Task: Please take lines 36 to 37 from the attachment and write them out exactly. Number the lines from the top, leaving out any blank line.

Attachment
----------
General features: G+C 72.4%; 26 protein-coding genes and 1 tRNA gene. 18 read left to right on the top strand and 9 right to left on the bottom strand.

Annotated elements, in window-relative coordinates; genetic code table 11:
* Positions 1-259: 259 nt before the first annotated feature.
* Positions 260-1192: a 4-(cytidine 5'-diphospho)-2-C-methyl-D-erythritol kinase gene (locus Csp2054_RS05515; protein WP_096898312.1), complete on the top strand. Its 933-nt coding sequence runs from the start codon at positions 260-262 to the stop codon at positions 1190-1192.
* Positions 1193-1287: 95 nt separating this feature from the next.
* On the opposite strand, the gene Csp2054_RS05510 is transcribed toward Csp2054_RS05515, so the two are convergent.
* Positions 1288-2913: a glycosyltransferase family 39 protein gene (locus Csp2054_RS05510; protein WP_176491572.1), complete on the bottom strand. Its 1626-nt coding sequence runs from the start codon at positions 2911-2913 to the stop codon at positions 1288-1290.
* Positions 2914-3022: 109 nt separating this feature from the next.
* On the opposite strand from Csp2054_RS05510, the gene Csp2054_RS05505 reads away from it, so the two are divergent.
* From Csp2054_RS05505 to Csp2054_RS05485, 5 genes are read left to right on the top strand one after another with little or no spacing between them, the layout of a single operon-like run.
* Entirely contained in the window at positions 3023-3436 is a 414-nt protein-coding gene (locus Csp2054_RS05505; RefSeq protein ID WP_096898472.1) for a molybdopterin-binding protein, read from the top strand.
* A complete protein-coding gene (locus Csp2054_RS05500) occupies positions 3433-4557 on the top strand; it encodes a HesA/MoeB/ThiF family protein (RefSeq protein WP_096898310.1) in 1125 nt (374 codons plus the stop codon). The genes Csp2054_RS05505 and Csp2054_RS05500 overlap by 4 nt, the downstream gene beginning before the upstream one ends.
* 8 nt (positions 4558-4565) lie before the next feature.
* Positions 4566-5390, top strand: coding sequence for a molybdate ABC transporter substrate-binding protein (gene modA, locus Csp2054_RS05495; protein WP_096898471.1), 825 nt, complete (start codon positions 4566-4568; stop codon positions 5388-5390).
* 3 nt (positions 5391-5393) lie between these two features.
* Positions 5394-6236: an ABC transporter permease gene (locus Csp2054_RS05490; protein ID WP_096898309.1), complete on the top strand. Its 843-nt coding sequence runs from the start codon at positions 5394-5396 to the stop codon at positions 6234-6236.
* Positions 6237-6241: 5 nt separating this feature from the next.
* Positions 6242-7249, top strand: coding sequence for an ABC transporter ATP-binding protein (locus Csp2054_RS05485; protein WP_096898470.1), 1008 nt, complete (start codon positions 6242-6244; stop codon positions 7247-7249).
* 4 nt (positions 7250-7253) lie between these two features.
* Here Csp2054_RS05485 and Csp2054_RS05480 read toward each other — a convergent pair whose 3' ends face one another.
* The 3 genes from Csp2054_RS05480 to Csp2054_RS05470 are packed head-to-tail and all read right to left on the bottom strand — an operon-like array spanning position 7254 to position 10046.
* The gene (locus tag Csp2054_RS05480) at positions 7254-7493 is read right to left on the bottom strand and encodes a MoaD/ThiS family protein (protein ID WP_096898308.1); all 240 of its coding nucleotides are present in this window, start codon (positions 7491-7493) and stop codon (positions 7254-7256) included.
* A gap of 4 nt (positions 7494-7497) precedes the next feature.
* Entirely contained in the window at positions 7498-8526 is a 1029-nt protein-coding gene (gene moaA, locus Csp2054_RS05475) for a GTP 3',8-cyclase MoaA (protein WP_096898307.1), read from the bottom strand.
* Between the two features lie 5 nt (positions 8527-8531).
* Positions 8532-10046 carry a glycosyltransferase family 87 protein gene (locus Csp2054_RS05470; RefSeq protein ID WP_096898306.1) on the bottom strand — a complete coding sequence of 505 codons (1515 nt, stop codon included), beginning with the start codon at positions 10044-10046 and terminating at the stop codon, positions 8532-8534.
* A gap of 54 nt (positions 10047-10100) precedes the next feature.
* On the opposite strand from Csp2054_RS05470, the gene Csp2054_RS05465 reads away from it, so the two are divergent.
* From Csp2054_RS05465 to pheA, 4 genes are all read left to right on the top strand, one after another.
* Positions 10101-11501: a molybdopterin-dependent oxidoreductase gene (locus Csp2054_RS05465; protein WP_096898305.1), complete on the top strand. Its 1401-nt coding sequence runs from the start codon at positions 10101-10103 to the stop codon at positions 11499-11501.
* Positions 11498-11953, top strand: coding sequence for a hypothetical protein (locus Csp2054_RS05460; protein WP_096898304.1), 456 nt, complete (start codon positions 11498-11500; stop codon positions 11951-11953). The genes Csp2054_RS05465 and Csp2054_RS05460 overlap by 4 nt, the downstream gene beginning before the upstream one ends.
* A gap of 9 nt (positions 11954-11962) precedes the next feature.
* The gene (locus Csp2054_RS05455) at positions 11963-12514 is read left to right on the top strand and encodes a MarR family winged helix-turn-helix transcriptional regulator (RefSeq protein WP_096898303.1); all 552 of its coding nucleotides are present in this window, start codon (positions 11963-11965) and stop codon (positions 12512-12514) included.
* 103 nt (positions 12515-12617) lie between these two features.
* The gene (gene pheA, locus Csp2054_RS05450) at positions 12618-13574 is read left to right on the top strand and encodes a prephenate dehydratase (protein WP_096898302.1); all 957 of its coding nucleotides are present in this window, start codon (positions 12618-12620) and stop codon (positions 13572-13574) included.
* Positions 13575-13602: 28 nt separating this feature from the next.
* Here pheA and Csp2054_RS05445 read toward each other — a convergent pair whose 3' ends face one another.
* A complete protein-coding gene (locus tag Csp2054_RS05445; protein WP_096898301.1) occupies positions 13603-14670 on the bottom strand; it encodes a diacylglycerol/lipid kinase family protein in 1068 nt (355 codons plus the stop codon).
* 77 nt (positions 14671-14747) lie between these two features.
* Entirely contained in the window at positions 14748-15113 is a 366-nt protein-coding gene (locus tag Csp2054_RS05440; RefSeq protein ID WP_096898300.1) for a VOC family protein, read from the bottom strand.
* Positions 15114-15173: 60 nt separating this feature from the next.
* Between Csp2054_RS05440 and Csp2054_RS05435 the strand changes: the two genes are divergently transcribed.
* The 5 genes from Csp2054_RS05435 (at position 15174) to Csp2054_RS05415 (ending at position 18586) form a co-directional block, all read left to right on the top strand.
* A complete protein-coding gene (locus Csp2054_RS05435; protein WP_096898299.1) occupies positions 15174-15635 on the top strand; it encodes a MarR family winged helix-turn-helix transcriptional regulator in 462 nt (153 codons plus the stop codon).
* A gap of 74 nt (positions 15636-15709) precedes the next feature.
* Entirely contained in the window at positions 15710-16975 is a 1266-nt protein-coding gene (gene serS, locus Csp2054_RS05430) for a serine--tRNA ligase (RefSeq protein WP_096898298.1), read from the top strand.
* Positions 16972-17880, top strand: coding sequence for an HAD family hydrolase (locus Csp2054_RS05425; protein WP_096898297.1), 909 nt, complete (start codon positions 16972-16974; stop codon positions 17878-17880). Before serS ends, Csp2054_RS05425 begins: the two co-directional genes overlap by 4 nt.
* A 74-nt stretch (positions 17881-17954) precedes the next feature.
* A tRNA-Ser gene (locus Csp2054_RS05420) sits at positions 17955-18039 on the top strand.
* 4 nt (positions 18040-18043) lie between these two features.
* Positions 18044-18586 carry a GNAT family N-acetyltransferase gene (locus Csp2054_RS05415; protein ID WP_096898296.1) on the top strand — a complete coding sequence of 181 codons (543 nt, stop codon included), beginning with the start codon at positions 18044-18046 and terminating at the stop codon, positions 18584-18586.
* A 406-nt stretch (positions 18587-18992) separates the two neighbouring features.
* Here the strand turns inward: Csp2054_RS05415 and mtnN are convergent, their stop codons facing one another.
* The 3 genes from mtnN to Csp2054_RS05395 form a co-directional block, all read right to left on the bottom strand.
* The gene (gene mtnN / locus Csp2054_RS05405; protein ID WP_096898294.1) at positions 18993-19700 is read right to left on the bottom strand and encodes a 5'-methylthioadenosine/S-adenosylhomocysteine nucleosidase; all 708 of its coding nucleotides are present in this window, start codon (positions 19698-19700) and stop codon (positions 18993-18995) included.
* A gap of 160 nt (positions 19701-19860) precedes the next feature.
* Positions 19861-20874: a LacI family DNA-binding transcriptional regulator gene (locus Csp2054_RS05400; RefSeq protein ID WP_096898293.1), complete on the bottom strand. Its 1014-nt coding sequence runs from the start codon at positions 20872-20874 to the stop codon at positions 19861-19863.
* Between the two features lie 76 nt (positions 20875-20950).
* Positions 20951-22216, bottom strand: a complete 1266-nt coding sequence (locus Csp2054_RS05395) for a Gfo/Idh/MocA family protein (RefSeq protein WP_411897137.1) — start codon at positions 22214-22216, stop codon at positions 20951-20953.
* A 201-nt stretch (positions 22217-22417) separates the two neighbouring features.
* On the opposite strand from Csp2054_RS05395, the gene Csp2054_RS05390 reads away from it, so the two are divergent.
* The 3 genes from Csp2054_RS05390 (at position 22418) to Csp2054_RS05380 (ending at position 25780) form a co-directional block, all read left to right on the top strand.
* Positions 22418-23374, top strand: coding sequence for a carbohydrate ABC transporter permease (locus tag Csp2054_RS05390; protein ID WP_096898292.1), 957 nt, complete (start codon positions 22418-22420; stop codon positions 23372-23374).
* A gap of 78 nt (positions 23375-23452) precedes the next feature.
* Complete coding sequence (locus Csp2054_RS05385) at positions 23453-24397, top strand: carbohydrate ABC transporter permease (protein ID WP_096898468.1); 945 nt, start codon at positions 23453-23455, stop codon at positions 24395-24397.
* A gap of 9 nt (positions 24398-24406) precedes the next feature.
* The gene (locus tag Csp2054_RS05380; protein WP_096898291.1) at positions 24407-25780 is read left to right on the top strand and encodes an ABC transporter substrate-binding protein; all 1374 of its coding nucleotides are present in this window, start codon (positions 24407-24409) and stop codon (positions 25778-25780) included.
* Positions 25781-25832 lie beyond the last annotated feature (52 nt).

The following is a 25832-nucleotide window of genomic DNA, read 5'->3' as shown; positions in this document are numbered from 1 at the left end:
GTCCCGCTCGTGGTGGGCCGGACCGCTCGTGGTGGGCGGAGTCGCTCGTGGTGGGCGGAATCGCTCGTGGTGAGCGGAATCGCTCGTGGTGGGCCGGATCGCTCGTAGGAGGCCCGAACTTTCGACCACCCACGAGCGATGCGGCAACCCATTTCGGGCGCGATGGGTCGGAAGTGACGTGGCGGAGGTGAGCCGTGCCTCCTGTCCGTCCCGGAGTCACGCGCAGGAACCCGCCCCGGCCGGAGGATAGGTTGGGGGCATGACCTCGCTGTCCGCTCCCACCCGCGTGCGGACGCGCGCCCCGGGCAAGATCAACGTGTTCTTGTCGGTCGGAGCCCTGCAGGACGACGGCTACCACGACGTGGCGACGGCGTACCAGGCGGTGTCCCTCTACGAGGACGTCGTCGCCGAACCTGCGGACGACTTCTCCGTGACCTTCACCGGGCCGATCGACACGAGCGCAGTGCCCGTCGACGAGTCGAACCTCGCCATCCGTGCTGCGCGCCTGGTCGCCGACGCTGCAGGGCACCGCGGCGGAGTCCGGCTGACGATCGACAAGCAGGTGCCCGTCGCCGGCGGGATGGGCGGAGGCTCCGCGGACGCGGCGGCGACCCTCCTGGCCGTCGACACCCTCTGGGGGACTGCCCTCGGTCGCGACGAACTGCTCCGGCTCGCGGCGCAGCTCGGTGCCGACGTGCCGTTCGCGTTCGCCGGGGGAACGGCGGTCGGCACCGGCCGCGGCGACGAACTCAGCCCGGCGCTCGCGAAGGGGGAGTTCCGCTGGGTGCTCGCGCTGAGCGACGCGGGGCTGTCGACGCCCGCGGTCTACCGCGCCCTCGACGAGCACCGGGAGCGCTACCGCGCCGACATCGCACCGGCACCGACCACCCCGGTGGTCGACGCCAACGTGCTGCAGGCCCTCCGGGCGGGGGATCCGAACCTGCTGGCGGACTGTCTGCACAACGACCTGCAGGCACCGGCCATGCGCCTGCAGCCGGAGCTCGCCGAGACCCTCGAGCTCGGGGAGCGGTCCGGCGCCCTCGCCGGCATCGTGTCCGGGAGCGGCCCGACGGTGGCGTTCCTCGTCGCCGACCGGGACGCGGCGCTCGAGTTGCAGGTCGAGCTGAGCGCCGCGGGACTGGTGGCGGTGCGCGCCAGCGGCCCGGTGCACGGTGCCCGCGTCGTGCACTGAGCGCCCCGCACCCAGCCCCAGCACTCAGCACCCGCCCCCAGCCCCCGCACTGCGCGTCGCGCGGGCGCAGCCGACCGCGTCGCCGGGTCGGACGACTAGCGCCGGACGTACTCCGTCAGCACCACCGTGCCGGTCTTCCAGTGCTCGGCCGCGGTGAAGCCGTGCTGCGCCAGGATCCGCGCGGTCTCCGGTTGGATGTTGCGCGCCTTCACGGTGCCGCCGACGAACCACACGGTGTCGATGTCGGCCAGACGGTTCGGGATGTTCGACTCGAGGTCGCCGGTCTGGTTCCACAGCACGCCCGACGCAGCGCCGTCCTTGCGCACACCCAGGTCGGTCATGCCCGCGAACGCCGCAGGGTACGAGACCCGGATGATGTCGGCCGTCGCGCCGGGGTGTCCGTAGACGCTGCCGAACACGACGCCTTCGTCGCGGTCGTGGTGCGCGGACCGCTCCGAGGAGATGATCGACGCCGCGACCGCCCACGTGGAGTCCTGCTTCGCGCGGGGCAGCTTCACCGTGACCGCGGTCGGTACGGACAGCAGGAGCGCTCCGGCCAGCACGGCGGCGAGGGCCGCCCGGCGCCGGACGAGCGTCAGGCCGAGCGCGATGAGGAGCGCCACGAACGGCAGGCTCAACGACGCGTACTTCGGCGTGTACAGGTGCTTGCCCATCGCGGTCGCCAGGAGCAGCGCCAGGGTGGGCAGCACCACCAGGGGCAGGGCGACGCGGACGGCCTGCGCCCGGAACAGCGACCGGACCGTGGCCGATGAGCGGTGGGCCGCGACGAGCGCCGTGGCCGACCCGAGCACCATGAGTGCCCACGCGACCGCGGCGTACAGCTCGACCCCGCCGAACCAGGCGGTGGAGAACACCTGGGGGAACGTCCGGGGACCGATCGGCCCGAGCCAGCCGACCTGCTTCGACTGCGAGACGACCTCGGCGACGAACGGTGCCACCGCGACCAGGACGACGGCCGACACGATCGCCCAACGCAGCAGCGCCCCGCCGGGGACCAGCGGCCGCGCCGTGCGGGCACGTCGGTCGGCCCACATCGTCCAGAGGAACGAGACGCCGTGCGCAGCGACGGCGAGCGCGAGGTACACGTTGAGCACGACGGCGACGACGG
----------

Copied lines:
* Positions 13575-13602: 28 nt separating this feature from the next.
* Here pheA and Csp2054_RS05445 read toward each other — a convergent pair whose 3' ends face one another.